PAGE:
Exeter head coach Ali Hepher hopes a change in how the side is run can bring the club back to their former glories.
Hepher is to lead the matchday running of the side, with director of rugby Rob Baxter taking a more hands-off role with the two-time Premiership winners.
Exeter finished seventh last season, the first time they have missed out on a top two place since 2015.
“It’s a bit of a change of role, but something exciting to get on with,” Hepher told BBC Sport.
“We still sit across the desks and we’re talking through everything – he [Baxter] is very aware of everything that’s going on all the time.
“It’s a very simple relationship in that we both work incredibly hard, we’re both comfortable sharing our opinions and we’ll work through what the best way is to solve problems and get to the solutions that we want.”
‘We’re always looking to improve’
Hepher, 47, was part of the Northampton side that won the Heineken Cup in 2000 and has worked alongside Baxter since he took over at Sandy Park in 2009.
The pair helped Exeter win promotion from the Championship the following year before establishing the side in the top flight – they won their first Premiership title in 2017 before becoming English and European champions three years later.
Initially responsible for Exeter’s attack, Hepher became head coach in 2017 and has been integral as Exeter made six successive Premiership finals before last season.
“We’re not just a stagnant coaching team, we’re always looking to improve and improve our game,” Hepher added.
“The game’s moved on, it doesn’t need a coaching change to move things on in that front, but having a different eye on it and a different opinion and bringing a different energy to the group will certainly be beneficial.
“We’re pleased with where we’ve coached this pre-season, we’ve worked really well and had a really good pre-season compared to previous years, and the guys are in a much better mind space as a result of that.”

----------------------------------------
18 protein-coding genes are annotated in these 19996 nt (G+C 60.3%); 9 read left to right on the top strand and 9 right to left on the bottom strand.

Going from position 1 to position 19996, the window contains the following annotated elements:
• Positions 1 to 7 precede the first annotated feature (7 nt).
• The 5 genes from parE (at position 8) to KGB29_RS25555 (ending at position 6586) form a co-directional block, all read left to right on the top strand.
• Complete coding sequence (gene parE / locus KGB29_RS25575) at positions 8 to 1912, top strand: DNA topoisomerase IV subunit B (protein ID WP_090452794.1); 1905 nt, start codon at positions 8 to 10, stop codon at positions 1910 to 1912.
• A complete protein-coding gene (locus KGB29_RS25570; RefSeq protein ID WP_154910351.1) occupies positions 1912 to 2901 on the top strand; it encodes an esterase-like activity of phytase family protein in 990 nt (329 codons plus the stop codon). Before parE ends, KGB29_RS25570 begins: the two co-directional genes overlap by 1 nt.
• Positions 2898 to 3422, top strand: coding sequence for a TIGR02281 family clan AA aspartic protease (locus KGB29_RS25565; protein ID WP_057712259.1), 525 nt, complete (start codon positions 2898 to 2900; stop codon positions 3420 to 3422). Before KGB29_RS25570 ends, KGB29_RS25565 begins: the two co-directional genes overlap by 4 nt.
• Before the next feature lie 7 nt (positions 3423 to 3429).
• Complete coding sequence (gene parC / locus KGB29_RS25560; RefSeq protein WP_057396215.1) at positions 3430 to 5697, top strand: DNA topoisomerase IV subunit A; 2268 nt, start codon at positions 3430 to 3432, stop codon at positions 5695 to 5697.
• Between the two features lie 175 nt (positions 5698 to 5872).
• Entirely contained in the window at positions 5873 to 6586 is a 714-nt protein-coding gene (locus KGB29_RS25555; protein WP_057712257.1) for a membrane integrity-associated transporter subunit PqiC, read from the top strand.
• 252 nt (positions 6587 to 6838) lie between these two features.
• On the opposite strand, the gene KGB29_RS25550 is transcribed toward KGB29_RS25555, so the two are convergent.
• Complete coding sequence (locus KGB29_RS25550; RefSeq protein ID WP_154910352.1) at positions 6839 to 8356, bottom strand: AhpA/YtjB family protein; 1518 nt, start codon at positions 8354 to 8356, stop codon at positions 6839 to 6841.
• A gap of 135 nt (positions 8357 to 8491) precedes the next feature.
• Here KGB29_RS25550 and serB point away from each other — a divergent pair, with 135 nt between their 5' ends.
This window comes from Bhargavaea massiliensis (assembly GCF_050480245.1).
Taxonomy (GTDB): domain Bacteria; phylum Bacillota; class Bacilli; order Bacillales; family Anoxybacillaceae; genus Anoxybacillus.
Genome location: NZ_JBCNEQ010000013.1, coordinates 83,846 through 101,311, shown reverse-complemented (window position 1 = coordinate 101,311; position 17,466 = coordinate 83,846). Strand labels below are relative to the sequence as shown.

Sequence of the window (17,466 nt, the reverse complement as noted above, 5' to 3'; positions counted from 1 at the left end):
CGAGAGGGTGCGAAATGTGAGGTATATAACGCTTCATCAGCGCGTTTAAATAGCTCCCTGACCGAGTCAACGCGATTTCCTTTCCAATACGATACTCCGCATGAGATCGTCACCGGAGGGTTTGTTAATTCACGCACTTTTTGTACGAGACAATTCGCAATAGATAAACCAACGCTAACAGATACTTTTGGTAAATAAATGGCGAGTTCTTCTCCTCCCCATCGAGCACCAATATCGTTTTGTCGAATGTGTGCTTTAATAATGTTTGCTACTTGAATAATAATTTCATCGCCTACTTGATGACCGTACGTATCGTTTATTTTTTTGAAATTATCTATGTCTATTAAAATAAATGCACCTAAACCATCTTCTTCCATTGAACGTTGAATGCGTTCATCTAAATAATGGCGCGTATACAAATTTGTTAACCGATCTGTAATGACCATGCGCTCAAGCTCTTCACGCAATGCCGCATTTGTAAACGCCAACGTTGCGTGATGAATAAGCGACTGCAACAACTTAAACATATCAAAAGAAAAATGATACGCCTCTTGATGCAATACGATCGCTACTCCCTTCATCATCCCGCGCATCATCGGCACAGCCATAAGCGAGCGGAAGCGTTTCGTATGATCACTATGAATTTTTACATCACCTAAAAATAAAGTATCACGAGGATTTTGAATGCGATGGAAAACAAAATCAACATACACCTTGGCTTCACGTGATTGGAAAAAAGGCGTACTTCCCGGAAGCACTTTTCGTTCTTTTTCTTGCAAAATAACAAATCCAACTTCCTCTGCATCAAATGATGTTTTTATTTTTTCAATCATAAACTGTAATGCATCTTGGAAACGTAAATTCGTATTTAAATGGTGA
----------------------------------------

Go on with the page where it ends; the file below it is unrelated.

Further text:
Exeter’s downturn last season came after a raft of injuries to frontline players, coming off the back of two difficult pre-seasons.
The Covid-19 pandemic meant the club had just two weeks between their double win of 2020 and starting the new domestic season, while the 2021-22 campaign began with top players missing due to the British and Irish Lions tour to South Africa.
“The reality and the nature of sport is no-one has kept on that run that we were on, being in that top two and competing hard for finals for six or seven years, no-one sustains it forever,” Hepher said.
“What it did provide us with was a real opportunity to reset, look at ourselves, look at what we do, look at how we run our pre-season, our training weeks.
“We’ve had a really good bit of time to review the whole set-up and how we do go about things, and hopefully come up with a better version.
“But the system wasn’t broken. The system was the same that produced a double-winning side, so we’ve got to make sure we don’t throw everything out, but we’ve still got to keep being fussy and picky about the things that niggle at us – if they’re not quite working let’s change them, let’s find a solution.”